endanger or potentially endanger their lives, rights or interests. There was no policy which she could turn to as a guide for handling this type of occurrence. Instead, she relied upon her "best judgment", which in retrospect was not optimal. Nevertheless, her involvement in the "t-shirt incident" simply did not rise to the level of misconduct justifying disciplinary action, which then led to her dismissal and the taking away of her home, benefits and the meal tickets upon which she and her kindergarten-age daughter depended.

Finally, the circuit court concluded:
[T]he respondent [Marshall University] has failed to meet its burden of proving by a preponderance of the evidence that petitioner's dismissal was for 'good cause.'

    As previously indicated, Marshall University, in the present appeal, claims that the circuit court erred in reversing the decision of the administrative law judge and in ordering the reinstatement of Ms. Reece.

    In Syllabus Point 1 of Randolph County Board of Education v. Scalia, 182 W.Va. 289, 387 S.E.2d 524 (1989), this Court set forth the circumstances under which the decision of a hearing examiner in a grievance such as the one involved in the present case should be reversed. In that syllabus point, the Court stated:
    A final order of the hearing examiner for the West Virginia Educational Employees Grievance Board, made pursuant to W.Va. Code, 18-29-1, et seq. (1985), and based upon findings of fact, should not be reversed unless clearly wrong.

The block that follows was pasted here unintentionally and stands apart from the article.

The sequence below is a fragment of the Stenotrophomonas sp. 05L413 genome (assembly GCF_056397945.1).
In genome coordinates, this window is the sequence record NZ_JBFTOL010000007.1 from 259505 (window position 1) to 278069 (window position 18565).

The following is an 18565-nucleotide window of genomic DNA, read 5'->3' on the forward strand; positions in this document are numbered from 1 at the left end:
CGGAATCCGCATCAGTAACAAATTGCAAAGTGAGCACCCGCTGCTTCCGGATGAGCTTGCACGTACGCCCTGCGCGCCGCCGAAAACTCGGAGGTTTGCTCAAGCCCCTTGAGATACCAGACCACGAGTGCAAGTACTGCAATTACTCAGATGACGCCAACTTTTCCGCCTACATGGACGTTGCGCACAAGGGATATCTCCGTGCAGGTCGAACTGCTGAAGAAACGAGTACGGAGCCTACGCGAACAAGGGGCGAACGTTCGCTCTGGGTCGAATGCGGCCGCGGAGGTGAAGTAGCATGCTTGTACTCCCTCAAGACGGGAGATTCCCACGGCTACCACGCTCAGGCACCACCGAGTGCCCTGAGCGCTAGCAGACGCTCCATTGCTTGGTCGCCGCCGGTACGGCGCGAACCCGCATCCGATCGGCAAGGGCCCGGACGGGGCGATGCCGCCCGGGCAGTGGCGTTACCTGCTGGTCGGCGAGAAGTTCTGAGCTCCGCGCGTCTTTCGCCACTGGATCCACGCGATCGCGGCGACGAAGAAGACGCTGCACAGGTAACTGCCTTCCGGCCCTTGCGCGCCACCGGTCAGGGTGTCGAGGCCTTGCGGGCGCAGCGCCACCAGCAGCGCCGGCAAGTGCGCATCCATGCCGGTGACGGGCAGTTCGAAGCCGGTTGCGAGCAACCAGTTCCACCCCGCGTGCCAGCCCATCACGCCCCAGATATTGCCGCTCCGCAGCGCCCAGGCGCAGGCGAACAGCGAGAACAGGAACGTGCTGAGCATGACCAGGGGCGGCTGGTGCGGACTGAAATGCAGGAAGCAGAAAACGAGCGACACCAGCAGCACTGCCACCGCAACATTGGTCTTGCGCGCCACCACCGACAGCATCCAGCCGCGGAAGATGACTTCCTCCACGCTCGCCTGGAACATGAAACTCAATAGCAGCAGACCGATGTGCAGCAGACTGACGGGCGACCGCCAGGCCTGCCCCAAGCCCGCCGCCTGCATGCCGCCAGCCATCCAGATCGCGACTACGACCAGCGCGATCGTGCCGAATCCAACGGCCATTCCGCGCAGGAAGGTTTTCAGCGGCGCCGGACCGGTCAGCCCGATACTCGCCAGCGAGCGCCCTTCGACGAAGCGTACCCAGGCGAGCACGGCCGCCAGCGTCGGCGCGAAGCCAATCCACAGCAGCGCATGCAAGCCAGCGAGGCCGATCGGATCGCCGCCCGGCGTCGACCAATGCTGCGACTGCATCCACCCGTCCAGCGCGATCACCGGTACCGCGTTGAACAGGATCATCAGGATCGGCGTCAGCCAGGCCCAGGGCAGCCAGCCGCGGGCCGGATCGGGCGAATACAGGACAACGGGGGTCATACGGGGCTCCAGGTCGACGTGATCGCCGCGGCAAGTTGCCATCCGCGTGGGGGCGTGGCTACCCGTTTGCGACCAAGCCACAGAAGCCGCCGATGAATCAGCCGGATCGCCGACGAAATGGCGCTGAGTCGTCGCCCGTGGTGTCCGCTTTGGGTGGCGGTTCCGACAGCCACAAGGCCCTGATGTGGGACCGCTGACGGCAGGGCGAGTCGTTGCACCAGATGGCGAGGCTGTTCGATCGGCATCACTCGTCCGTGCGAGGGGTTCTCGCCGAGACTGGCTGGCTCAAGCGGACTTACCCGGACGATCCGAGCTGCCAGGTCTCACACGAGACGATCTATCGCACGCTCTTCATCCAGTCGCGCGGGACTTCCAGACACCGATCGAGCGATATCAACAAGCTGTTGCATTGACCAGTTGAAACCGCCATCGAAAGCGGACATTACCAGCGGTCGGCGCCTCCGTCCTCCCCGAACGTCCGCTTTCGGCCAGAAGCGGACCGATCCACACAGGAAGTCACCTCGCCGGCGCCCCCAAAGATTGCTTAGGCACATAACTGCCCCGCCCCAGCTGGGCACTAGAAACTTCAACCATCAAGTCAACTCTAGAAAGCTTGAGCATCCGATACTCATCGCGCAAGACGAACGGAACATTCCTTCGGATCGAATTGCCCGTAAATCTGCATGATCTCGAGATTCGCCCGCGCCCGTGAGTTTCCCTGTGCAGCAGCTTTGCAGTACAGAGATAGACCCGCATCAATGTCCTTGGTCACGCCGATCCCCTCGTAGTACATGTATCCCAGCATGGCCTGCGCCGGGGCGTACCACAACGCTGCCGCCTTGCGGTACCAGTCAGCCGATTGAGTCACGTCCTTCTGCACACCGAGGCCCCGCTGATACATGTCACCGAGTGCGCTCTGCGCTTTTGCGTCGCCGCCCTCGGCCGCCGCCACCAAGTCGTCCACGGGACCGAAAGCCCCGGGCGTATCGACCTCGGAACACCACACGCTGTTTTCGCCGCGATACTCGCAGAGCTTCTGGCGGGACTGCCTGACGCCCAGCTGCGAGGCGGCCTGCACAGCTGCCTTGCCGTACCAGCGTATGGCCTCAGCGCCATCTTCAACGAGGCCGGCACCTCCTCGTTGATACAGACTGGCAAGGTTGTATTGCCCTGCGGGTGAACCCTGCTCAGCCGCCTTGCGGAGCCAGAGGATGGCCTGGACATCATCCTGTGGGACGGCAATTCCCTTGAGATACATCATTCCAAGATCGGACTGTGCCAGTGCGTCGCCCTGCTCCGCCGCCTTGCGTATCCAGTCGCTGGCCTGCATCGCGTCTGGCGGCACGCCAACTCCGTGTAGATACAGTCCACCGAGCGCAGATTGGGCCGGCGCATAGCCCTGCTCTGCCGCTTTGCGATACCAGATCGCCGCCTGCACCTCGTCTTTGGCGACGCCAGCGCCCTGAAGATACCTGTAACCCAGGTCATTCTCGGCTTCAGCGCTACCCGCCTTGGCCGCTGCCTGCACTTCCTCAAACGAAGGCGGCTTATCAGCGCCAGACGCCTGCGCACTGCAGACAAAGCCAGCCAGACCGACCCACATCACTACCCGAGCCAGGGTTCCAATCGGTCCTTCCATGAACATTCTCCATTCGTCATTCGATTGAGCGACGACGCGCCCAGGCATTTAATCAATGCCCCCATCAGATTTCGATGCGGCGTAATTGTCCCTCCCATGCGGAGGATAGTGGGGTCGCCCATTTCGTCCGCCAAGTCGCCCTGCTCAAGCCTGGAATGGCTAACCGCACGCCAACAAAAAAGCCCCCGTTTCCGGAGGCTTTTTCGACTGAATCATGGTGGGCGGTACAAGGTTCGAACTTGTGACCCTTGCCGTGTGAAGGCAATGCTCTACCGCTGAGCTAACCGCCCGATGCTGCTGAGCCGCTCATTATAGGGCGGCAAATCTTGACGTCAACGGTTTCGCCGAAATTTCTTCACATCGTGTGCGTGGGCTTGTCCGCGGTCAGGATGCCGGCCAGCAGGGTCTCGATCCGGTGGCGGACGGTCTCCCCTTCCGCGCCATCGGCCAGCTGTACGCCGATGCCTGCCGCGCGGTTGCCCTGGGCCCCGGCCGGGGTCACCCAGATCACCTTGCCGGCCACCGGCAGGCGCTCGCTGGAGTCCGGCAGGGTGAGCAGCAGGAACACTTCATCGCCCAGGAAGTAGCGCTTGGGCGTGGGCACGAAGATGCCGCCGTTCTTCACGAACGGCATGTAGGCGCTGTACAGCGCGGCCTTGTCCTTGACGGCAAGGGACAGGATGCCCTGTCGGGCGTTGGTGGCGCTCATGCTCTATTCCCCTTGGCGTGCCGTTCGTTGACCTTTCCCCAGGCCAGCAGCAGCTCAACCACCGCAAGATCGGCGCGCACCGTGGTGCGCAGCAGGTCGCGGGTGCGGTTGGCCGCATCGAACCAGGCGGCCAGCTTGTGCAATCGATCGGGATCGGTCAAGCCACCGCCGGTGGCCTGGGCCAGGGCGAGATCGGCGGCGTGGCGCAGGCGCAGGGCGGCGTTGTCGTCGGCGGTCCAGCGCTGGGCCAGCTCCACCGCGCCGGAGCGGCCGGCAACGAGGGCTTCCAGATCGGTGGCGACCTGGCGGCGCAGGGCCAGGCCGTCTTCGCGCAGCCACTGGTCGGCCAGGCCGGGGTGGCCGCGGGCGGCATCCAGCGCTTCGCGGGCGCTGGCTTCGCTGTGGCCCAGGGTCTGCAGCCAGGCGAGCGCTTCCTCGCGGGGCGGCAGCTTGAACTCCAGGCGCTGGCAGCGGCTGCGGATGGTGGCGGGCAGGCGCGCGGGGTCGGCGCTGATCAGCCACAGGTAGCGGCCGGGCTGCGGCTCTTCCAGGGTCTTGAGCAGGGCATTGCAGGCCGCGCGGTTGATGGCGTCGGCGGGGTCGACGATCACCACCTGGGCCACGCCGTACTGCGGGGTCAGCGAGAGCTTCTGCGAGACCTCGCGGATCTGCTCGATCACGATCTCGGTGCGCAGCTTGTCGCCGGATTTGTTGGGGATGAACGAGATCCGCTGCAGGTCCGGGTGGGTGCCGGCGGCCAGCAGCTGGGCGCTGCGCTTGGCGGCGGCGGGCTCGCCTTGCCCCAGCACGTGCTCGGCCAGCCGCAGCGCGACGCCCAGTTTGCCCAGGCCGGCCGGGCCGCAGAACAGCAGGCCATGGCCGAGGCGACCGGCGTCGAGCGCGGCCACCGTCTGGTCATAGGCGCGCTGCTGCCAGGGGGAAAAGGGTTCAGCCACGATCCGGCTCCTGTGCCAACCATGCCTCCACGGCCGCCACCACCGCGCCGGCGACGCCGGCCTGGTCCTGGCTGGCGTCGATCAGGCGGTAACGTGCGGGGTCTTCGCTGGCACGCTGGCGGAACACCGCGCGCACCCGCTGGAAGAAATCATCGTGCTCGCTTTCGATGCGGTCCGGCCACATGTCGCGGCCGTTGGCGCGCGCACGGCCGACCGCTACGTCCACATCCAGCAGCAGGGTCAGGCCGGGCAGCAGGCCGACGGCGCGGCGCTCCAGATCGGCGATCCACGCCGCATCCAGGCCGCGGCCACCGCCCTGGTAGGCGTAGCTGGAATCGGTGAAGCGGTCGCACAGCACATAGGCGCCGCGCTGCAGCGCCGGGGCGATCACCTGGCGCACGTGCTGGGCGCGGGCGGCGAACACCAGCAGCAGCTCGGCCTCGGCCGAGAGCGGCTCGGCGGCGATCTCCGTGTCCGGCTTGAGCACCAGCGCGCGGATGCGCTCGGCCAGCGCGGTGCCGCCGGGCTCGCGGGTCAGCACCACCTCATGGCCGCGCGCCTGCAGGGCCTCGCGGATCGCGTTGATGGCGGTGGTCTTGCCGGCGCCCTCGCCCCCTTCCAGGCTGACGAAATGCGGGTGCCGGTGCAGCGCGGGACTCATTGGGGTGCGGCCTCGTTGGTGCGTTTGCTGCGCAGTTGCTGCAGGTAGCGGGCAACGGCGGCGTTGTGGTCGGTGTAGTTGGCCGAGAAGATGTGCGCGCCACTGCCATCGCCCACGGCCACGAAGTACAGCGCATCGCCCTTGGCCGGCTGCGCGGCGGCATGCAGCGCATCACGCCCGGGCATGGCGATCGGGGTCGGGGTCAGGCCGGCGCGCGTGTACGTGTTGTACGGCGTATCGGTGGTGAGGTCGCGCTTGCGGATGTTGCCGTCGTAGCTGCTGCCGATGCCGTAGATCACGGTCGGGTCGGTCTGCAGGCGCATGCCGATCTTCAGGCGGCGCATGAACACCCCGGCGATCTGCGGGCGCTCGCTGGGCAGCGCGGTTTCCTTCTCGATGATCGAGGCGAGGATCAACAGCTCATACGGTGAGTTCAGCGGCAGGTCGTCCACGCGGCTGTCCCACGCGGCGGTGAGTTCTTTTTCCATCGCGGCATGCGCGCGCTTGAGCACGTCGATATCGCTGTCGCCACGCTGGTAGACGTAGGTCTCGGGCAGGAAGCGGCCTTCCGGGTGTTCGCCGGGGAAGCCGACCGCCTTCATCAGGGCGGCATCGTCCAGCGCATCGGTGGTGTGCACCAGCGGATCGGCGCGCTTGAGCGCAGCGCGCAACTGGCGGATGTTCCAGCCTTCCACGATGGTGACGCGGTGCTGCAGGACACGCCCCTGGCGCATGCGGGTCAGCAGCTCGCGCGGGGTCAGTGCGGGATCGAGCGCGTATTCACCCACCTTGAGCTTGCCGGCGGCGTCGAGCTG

West Virginia Code 18-29-7 establishes the grounds under which a circuit court judge may reverse the decision of a hearing examiner in a level 4 proceeding. See Martin v. Randolph County Board of Education, 195 W.Va. 297, 465 S.E.2d 399 (1995), and Cahill v. Mercer County Board of Education, 195 W.Va. 453, 465 S.E.2d 910 (1995). Those grounds are that the decision of the hearing examiner (i) is contrary to the law or a lawfully adopted rule or regulation or written policy, (ii) is made in excess of the hearing examiner's statutory authority, (iii) is the result of fraud or deceit, (iv) is clearly wrong in view of the reliable, probative and substantial evidence on the whole record, or (v) is arbitrary, capricious, or characterized by an abuse of discretion or clearly unwarranted exercise of discretion.

    An examination of the decision in the present case shows that the circuit court based its decision to reverse the hearing examiner's decision on the ground that it was clearly wrong in view of the reliable, probative, and substantial evidence on the record as a whole. It, thus, appears to this Court that the real question in this case is whether the reliable, probative, and substantial evidence supports the hearing examiner's conclusion that the dismissal of Ms. Reece by Marshall University was appropriate, or whether that evidence shows that decision was clearly wrong.

    In Oakes v. West Virginia Department of Finance and Administration 164 W.Va. 384, 264 S.E.2d 151 (1980), and in Guine v. Civil Service Commission, 149 W.Va. 461, 141 S.E.2d 364 (1965), this Court indicated that a dismissal of a public employee in a case such as the one presently before the Court must be for "good cause" which, according to the Court, means "misconduct of a substantial nature directly affecting the rights and interest of the public". Trivial or inconsequential matters, or mere technical violations of a statute or official duty, without wrongful intention, are not sufficient.